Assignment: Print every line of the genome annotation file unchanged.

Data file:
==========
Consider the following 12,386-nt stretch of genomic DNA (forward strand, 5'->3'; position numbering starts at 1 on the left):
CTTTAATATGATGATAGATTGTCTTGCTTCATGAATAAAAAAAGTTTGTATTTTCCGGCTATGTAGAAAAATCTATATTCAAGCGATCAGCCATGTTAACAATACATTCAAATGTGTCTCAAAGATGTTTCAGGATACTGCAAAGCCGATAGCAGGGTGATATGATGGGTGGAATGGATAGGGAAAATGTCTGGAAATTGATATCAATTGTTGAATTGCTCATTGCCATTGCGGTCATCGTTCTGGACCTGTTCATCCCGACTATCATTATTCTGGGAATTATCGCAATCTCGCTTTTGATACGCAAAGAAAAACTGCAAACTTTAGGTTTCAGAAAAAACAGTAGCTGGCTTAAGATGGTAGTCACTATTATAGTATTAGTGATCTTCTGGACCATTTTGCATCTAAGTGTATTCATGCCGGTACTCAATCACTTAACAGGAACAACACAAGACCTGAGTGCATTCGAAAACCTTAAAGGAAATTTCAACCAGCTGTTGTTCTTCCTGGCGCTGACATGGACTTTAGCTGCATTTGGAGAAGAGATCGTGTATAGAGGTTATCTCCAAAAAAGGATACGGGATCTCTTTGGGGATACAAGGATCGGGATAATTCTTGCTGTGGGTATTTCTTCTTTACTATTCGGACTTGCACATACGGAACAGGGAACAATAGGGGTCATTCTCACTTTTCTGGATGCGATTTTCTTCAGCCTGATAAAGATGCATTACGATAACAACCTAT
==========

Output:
Consider the following 12,386-nt stretch of genomic DNA (forward strand, 5'->3'; position numbering starts at 1 on the left):
CTTTAATATGATGATAGATTGTCTTGCTTCATGAATAAAAAAAGTTTGTATTTTCCGGCTATGTAGAAAAATCTATATTCAAGCGATCAGCCATGTTAACAATACATTCAAATGTGTCTCAAAGATGTTTCAGGATACTGCAAAGCCGATAGCAGGGTGATATGATGGGTGGAATGGATAGGGAAAATGTCTGGAAATTGATATCAATTGTTGAATTGCTCATTGCCATTGCGGTCATCGTTCTGGACCTGTTCATCCCGACTATCATTATTCTGGGAATTATCGCAATCTCGCTTTTGATACGCAAAGAAAAACTGCAAACTTTAGGTTTCAGAAAAAACAGTAGCTGGCTTAAGATGGTAGTCACTATTATAGTATTAGTGATCTTCTGGACCATTTTGCATCTAAGTGTATTCATGCCGGTACTCAATCACTTAACAGGAACAACACAAGACCTGAGTGCATTCGAAAACCTTAAAGGAAATTTCAACCAGCTGTTGTTCTTCCTGGCGCTGACATGGACTTTAGCTGCATTTGGAGAAGAGATCGTGTATAGAGGTTATCTCCAAAAAAGGATACGGGATCTCTTTGGGGATACAAGGATCGGGATAATTCTTGCTGTGGGTATTTCTTCTTTACTATTCGGACTTGCACATACGGAACAGGGAACAATAGGGGTCATTCTCACTTTTCTGGATGCGATTTTCTTCAGCCTGATAAAGATGCATTACGATAACAACCTAT